Since we purchased our castle in the sticks, my husband and I have been spending a lot of time outdoors. Instead of loathing our new chores, we are embracing the change. I am enjoying raking leaves, cleaning up the deadfall in the woods out back, dredging debris from the garden ponds, mulching and so on. I’ve rediscovered the joy of being outdoors. The woods surrounding the house are idyllic. We have a meadow, a fragrant cedar forest and ancient hardwood trees that used to provide shade to cattle when the property was a farm a hundred years ago. Old stone dividing walls still survive intact at the edge of the property. Slowly I’m getting to know my neck of the woods, exploring a little each day. It’s been fun to discover its unique charm–the mossy rock that reminds me of a great big hill, the twin oaks, the circle of gray birches, the old garbage dump with the buried old perfume bottles, the big old stump by the waterfalls. In short, every time I walk around my new property, I become more and more aware of the magic in my woods. It’s a place that stokes my imagination. A day doesn’t go by that I don’t picture some magical creature scurrying in the underbrush. Hell with the vineyard next door, I half expect to run into a satyr skulking around in my woods.

The other day, while clearing a trail from the top of the hill down to the stream, I began thinking about fairies. It occurred to me that the fairy residents of Ravensrook should have respectable homes. After a few hours of work on the trail I came home and sat at my computer determined to buy a couple of fairy doors. Lo and behold I found a lot of fairy doors for sale (who knew!), but none were to my liking. Most were cheaply made out of resin or plastic or they cost a fortune. That’s when the idea struck me to create my own.

stain

I connived my co-author into a crafting session with little or no hope of success. I’ve never worked with wood before or handled a scroll saw so I wasn’t expecting much. We went to Michaels 10 minutes to closing and had to rush through the isles grabbing anything that looked interesting. Within 15 minutes we had a hodgepodge of strange stuff: Gems, abalone fragments, tiny hinges, photo corners, twigs, pinewood boards, the list goes on. We headed to his house and set to work. I quickly sketched some patterns on the wood, plugged in the saw and gave it a go. The first door was a bit of a mess with a lot of splinters along the cut, but as the night went on we found our groove.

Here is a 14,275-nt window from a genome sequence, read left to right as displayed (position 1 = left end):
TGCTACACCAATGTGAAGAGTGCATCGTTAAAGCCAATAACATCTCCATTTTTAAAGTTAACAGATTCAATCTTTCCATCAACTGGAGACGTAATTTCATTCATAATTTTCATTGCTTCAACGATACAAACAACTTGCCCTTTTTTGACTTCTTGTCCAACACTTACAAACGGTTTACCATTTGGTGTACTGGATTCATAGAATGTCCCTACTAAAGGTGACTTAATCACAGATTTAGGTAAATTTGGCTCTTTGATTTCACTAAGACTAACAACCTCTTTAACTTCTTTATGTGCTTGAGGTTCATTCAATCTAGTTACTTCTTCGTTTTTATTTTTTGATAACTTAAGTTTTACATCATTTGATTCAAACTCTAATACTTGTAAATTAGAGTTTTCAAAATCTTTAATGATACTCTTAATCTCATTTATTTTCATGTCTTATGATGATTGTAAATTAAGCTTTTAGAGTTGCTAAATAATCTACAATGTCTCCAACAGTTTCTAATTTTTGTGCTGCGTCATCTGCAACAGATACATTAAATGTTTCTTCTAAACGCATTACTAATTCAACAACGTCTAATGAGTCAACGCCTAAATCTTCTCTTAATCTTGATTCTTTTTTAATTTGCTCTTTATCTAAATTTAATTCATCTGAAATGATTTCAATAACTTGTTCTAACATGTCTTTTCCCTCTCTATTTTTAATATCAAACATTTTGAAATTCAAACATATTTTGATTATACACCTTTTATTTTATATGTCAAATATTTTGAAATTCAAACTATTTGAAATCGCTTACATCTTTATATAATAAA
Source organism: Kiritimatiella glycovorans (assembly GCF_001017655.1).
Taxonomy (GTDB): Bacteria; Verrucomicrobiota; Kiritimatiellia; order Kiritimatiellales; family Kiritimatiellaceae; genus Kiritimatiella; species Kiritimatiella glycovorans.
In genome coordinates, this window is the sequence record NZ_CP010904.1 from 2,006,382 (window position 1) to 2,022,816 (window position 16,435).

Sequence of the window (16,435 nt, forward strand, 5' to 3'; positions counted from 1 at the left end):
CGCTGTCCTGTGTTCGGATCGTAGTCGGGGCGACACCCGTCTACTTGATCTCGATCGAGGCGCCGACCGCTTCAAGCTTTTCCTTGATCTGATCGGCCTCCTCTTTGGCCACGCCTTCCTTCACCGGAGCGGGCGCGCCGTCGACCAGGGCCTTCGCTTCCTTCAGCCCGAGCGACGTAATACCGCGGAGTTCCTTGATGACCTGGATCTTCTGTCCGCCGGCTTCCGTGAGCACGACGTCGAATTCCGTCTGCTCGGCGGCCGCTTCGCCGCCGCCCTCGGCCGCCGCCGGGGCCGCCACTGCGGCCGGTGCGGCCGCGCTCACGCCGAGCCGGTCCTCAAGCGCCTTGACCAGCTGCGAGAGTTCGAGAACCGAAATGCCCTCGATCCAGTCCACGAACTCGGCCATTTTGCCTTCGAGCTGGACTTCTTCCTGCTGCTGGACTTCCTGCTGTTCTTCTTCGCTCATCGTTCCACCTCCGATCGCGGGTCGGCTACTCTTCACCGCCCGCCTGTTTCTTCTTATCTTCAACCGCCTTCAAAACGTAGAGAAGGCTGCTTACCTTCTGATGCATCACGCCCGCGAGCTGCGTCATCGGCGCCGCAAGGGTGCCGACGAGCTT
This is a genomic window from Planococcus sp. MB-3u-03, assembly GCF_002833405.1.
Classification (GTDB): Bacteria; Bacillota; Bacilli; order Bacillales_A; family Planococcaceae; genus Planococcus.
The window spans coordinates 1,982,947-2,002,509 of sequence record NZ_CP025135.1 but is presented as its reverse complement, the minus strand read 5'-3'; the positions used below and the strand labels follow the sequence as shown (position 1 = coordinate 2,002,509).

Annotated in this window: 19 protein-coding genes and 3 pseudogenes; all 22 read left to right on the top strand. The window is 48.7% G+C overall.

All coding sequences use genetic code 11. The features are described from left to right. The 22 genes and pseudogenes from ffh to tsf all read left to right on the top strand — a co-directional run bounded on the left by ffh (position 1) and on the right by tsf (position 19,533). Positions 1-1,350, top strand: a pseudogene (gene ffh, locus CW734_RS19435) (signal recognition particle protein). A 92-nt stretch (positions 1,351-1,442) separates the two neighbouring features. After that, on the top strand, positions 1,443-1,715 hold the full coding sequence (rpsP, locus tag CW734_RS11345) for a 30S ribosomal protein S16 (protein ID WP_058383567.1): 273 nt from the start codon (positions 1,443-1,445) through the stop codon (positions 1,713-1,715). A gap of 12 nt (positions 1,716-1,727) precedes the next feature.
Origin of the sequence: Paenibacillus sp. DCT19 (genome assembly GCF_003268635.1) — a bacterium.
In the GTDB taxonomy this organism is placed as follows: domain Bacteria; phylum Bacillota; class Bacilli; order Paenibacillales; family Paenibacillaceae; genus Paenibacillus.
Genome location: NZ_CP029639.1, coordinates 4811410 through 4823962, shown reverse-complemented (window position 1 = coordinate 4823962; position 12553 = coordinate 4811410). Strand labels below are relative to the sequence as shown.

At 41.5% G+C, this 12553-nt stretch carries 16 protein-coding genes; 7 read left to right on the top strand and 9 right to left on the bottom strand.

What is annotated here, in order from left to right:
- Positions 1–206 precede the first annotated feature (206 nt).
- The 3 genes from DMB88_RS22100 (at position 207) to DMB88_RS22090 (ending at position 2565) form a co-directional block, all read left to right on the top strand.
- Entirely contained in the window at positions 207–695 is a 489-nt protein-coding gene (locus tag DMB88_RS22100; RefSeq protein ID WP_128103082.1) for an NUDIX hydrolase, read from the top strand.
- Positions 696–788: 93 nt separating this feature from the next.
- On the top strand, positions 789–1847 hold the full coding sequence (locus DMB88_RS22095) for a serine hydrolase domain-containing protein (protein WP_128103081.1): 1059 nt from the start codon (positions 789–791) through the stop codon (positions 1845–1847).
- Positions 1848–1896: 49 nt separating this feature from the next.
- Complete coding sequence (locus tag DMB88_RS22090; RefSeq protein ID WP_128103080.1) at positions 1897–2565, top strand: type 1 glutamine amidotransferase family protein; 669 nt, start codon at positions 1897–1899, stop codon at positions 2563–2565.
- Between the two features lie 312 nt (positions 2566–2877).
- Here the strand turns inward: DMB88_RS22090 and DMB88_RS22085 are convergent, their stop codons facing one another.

After cutting the three doors we began the task of sanding them. Once sanded we chose some wood stain and painted both sides to make the door have a richer wood tone and some protection against the elements. The hardest part of making the fairy doors was screwing on the tiny hinges. I wanted to create doors that actually opened. My fairies would have an actual portal to another world.

door

We were so engrossed in creating these tiny doors that we both went to bed past 2AM. When the first two doors were finished I was astonished. I honestly never thought they’d come out so awesome. I was overjoyed. I had found a brand new talent–making homes for fairies. In the process I also discovered I really enjoyed crafting something with my hands. For too long my creative energies have gone to digital mediums. The fairy doors gave me a great deal of satisfaction, so much so, I might make more.

Today I took out the doors to the woods and photographed them. One of them already found a home at the base of an old wooden stump.

Did you enjoy the end result of our fairy-sized journey? If so, drop us a note.

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